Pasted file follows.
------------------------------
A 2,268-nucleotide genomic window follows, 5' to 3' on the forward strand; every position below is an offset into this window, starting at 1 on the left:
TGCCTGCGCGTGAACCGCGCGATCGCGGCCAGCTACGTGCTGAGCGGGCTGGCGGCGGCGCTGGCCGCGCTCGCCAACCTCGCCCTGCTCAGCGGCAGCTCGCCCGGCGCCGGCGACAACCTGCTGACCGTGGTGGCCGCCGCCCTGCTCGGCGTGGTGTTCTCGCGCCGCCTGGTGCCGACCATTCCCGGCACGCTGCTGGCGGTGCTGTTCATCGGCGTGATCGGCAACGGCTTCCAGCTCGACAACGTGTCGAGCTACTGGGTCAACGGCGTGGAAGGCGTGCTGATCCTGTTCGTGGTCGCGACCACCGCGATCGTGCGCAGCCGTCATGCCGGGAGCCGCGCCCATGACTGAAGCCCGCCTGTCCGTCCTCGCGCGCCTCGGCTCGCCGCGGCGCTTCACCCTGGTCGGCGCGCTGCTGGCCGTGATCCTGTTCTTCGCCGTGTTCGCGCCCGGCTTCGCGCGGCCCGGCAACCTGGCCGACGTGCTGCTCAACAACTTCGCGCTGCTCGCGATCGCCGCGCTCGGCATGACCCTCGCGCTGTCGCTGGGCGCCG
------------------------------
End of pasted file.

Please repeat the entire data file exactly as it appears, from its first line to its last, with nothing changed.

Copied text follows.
A 2,268-nucleotide genomic window follows, 5' to 3' on the forward strand; every position below is an offset into this window, starting at 1 on the left:
TGCCTGCGCGTGAACCGCGCGATCGCGGCCAGCTACGTGCTGAGCGGGCTGGCGGCGGCGCTGGCCGCGCTCGCCAACCTCGCCCTGCTCAGCGGCAGCTCGCCCGGCGCCGGCGACAACCTGCTGACCGTGGTGGCCGCCGCCCTGCTCGGCGTGGTGTTCTCGCGCCGCCTGGTGCCGACCATTCCCGGCACGCTGCTGGCGGTGCTGTTCATCGGCGTGATCGGCAACGGCTTCCAGCTCGACAACGTGTCGAGCTACTGGGTCAACGGCGTGGAAGGCGTGCTGATCCTGTTCGTGGTCGCGACCACCGCGATCGTGCGCAGCCGTCATGCCGGGAGCCGCGCCCATGACTGAAGCCCGCCTGTCCGTCCTCGCGCGCCTCGGCTCGCCGCGGCGCTTCACCCTGGTCGGCGCGCTGCTGGCCGTGATCCTGTTCTTCGCCGTGTTCGCGCCCGGCTTCGCGCGGCCCGGCAACCTGGCCGACGTGCTGCTCAACAACTTCGCGCTGCTCGCGATCGCCGCGCTCGGCATGACCCTCGCGCTGTCGCTGGGCGCCG